Woke ex-civil servants brand Foreign Office 'elitist' and say there's too many 'colonial era pictures on the wall'

Woke ex-civil servants brand Foreign Office 'elitist' and say there's too many 'colonial era pictures on the wall'

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GB News
Holly Bishop

By Holly Bishop

Published: 08/04/2024

- 13:30

Updated: 08/04/2024

- 13:40

The ex-employees said that the Foreign Office is 'anchored in the past' and that it needs to 'modernise' its working environment

Former civil servants have labelled the Foreign Office “elitist” and have called for “fewer colonial-era pictures on the walls” as they demand a rebrand.

A new report from a group of ex-Whitehall officials has called for the Foreign Office to be scrapped and be replaced with a new Department for International Affairs.

The paper, titled The World in 2040: Renewing the UK’s Approach to International Affairs, said that the Foreign Office is “anchored in the past” and that it needs to “modernise” its working environment.

The report was authored by a group of the UK’s top former diplomats, including the former cabinet secretary Lord Sedwill, the former No 10 foreign policy adviser Tom Fletcher and the former director general at the Foreign Office Moazzam Malik.

The portraits of Emperor Napoleon III and Empress Eugenie at the top of the Muses Stair below the glass octagonal lantern, in the Foreign and Commonwealth Office (FCO) in 2017/Foreign Office signs

Former civil servants have branded the Foreign Office 'elitist' and called for a rebrand


The trio met with a group of former ministers, ambassadors and senior officials last October in Oxford to discuss ways to reform the UK’s approach to international relations.

In the report, the ex-civil servants said the department “all too often operates like a giant private office for the foreign secretary of the day” and instead needs to focus on delivering the UK's long-term goals.

“The merger of Foreign Office and the Department for International Development, to create the Foreign, Commonwealth & Development Office (FCDO), was presented as an opportunity to leverage the strengths of both departments: short-term diplomacy and a long-term strategic focus on real-world challenges. But it has struggled to deliver. A more effective approach requires a sustained focus on the international challenges that will shape the UK’s prosperity and security,” the report said.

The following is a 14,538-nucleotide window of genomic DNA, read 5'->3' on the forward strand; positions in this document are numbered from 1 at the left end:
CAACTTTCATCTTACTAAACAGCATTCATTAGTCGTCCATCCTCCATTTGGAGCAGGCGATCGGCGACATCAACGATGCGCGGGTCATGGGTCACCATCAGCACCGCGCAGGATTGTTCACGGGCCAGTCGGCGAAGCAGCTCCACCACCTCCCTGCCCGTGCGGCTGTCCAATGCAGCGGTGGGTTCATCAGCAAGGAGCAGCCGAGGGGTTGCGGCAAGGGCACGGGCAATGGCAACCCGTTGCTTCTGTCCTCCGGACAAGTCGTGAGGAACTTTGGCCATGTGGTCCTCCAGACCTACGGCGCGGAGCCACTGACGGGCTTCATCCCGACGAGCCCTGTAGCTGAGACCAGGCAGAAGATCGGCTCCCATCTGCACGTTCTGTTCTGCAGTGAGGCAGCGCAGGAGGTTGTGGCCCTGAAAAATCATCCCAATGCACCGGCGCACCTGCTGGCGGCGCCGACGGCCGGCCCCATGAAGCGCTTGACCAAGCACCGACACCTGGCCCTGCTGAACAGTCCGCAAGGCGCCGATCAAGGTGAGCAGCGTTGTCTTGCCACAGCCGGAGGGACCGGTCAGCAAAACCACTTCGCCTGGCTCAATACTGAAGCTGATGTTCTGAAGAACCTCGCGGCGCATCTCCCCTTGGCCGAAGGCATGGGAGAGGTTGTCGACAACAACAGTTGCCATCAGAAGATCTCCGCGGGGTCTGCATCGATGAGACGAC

They said that a rebrand would signal the UK is moving forward, with its current iteration being “anchored in the past”.


Interior of the ornate ceiling in the Locarno Suite at the Foreign and Commonwealth Office

In the report, the ex-civil servants said the department needs to focus on delivering the UK's long-term goals


The report explained: “The physical surroundings [of the Foreign Office headquarters] also hint at the Foreign Office’s identity: somewhat elitist and rooted in the past. Modernising premises – perhaps with fewer colonial-era pictures on the walls – might help create a more open working culture and send a clear signal about Britain’s future.”

The UK also must become more of a “team player” and look outside of their traditional alliances with the US and Europe going forward, the ex-civil servants stressed.

“Globally, economic and geopolitical power will be more diffuse as regionally strong countries - 'middle powers' - exert greater influence over international affairs,” they said.

“This does not mean that the UK will retreat from existing alliances, but we will need to build new issue-based alliances with states whose interests and values may be less closely aligned.”

\u200bLord Sedwill

Lord Sedwill was one of the report's authors


It highlighted Canada, Japan and Switzerland as countries it should look to emulate, as they are “able to use their size and independence to leverage significant influence on the world stage”.

The group have suggested that one per cent of gross national income be devoted to international engagement, including aid. This would be alongside the current commitment of two per cent on GDP spending.

A Foreign Office spokesperson said: “We are maximising the benefits of merging diplomacy and development in the FCDO to better deal with global challenges, as seen in our responses to Russia's invasion of Ukraine and in the Middle East.

“We are committed to having an even greater impact and influence on the world stage - which is why we recently completed a review across the department to ensure we are effectively directing our funds, streamlining all our international policy work, and building our capability for the future.”

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